How Would You React If Someone Stole Your Money?

Imagine you worked hard all your life. You started working at a very young age and became a success at your respective career. Your hard work paid off. You saved your money and invested all or almost all of it in what you thought were safe investments. Those investments earned 8 – 11% each year. Imagine you lived in part off the profits from those investments. You didn’t lead an extravagant life, but you lived well. You were able to go out to dinner, to take vacations and to live the life you always planned on living.

Now imagine you wake up one morning and find that all of the money you’ve so carefully saved is gone. Every dollar you’ve invested has disappeared. It’s been stolen and you won’t ever see a penny of it again.

How do you think you would react? What would you think? What would you do and how would you pick up the pieces of your life and continue?

Tens of thousands of individuals who invested with Bernie Madoff were faced with this exact scenario. The stories of some of those investors have been compiled into a book called The Club No One Wanted to Join. The book contains essays written by the Madoff victims themselves. It is an interesting view into a world in which an individuals financial security is stripped away.

Some of the investors were relatively young, while others were well past retirement, but all of them faced the reality that there money was gone and that they were unlikely to recover much if any of it.

I thought the book would include nothing but doom and gloom, but as strange as it sounds a lot of the stories are actually quite uplifting. Don’t get me wrong the essays certainly focus on the grief of losing money and the fear of starting a new life without it. But the theme of finding wealth in life and family rather than in money is prevalent throughout the essays. One woman said, “I may have lost my money, but I am still rich.”

Another said, “It isn’t always easy to find the Gift when we are in the pain of letting go, or when the fear threatens to overwhelm us, when the barbarians are at the gate. Yet everyone I have ever head speak about surviving a significant trial or illness or loss in their life, has said it was the ‘greatest teacher they ever had’ and one of the ‘the best things that ever happened to them.”

Yet another said, “It took this personal tragedy to open our eyes. We are so rich in family and friends that I can hardly believe it. Going through this cycle of rich and then poor, we are thankful, grateful and happy with our lives every day we live.”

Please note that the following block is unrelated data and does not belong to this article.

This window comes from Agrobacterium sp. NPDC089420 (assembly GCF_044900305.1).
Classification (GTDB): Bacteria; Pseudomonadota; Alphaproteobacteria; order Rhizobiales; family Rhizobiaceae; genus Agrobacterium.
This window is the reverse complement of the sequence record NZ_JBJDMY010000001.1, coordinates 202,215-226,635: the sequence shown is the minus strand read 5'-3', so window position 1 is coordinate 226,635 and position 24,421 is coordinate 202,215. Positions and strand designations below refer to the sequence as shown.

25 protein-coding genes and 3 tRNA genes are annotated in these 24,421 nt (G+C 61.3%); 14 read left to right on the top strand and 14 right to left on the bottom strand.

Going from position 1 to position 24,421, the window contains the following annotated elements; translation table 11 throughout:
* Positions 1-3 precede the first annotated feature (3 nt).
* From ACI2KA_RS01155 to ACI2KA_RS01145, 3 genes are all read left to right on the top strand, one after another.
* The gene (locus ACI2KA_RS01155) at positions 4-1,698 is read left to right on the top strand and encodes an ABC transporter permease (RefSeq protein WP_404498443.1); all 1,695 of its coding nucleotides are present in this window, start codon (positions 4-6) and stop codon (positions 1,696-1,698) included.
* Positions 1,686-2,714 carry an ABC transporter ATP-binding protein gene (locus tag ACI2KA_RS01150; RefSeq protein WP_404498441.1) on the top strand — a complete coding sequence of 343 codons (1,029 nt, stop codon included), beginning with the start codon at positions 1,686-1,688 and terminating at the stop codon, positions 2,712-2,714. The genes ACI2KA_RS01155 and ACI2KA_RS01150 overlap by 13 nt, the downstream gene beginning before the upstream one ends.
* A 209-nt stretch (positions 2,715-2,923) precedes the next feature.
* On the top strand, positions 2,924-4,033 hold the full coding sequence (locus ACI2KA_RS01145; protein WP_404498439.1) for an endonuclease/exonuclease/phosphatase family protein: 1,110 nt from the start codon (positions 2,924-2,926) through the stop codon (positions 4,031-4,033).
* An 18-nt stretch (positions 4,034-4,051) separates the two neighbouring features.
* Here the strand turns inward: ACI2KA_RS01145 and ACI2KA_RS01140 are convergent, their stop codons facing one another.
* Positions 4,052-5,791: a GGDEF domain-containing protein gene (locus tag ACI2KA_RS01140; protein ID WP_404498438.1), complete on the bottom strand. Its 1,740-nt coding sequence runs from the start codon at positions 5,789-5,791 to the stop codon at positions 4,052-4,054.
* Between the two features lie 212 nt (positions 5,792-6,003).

In one of my favorite essays Cynthia Friedman says, “True deep down happiness is not defined by wealth or so called good or bad things that happen to you. There are many wealthy and fortunate people who have what appeared to the rest of us as everything, but who are not happy. Happiness is not defined by external forces or things. It truly comes from within. After being deeply sad and depressed for so many months I realized I wasn’t living… Life comes down to choices. After time passes and the darkness lessens you realize you do have a choice: stay bogged down in your sad, depressed world or make a conscious choice to enjoy each moment.”

I was uplifted by the Madoff victims desire to move on with their lives and to recognize and count all their blessings. Given their circumstances they could wallow in their own self pity, but many of them have taken this opportunity to reflect on their lives and with a little reflection they’ve realized that true wealth has nothing to do with money.

** I received a free copy of this book to review.

2 thoughts on “How Would You React If Someone Stole Your Money?”

  1. It's amazing what a person can endure in the face of tragedy.

    Even though we're pretty broke most of the time, I am constantly trying to remind myself how rich we are in other ways.

  2. We invested $7000 in a 'wireless licenses' company Husband heard about on a radio show…and never heard another word after the check had been cashed. (I nearly stopped payment on it, and have kicked myself for not following up on my instinct.)
    That was at a time when that money WAS our retirement. But we felt we were young, it was a try…and we'd do ok without it. (And we did.)
    It's been harder to see stock $$ disappear in the last few years. But I continue to believe that even if we lost absolutely everything, Husband and I would find work and a place to live. We can each do a variety of things — and insisted on teaching our daughters to do the same. One of those things, surely, can be of use for work. At the very worst, we could camp somewhere, or camp in a relative's yard in return for work…


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